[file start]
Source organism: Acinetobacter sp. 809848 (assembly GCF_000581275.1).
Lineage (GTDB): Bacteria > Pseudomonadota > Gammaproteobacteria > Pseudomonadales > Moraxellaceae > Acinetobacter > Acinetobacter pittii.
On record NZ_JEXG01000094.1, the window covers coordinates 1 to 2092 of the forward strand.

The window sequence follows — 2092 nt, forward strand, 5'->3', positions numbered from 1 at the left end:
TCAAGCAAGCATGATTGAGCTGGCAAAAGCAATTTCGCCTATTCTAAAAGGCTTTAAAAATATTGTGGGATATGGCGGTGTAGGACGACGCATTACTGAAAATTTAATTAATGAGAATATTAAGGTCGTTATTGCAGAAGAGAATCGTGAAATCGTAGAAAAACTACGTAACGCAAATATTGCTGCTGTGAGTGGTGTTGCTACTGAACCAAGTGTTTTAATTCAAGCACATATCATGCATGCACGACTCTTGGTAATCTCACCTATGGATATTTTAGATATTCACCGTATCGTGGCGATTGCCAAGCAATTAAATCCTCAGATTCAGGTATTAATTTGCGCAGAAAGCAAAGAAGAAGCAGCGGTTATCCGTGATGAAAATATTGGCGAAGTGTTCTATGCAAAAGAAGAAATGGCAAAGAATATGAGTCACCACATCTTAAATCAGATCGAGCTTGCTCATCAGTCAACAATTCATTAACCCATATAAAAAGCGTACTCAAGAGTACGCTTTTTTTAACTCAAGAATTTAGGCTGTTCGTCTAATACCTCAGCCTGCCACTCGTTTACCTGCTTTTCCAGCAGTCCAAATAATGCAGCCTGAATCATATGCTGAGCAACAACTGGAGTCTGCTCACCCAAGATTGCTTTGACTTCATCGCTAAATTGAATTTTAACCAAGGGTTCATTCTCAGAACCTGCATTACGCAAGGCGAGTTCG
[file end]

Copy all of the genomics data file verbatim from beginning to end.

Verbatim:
Source organism: Acinetobacter sp. 809848 (assembly GCF_000581275.1).
Lineage (GTDB): Bacteria > Pseudomonadota > Gammaproteobacteria > Pseudomonadales > Moraxellaceae > Acinetobacter > Acinetobacter pittii.
On record NZ_JEXG01000094.1, the window covers coordinates 1 to 2092 of the forward strand.

The window sequence follows — 2092 nt, forward strand, 5'->3', positions numbered from 1 at the left end:
TCAAGCAAGCATGATTGAGCTGGCAAAAGCAATTTCGCCTATTCTAAAAGGCTTTAAAAATATTGTGGGATATGGCGGTGTAGGACGACGCATTACTGAAAATTTAATTAATGAGAATATTAAGGTCGTTATTGCAGAAGAGAATCGTGAAATCGTAGAAAAACTACGTAACGCAAATATTGCTGCTGTGAGTGGTGTTGCTACTGAACCAAGTGTTTTAATTCAAGCACATATCATGCATGCACGACTCTTGGTAATCTCACCTATGGATATTTTAGATATTCACCGTATCGTGGCGATTGCCAAGCAATTAAATCCTCAGATTCAGGTATTAATTTGCGCAGAAAGCAAAGAAGAAGCAGCGGTTATCCGTGATGAAAATATTGGCGAAGTGTTCTATGCAAAAGAAGAAATGGCAAAGAATATGAGTCACCACATCTTAAATCAGATCGAGCTTGCTCATCAGTCAACAATTCATTAACCCATATAAAAAGCGTACTCAAGAGTACGCTTTTTTTAACTCAAGAATTTAGGCTGTTCGTCTAATACCTCAGCCTGCCACTCGTTTACCTGCTTTTCCAGCAGTCCAAATAATGCAGCCTGAATCATATGCTGAGCAACAACTGGAGTCTGCTCACCCAAGATTGCTTTGACTTCATCGCTAAATTGAATTTTAACCAAGGGTTCATTCTCAGAACCTGCATTACGCAAGGCGAGTTCG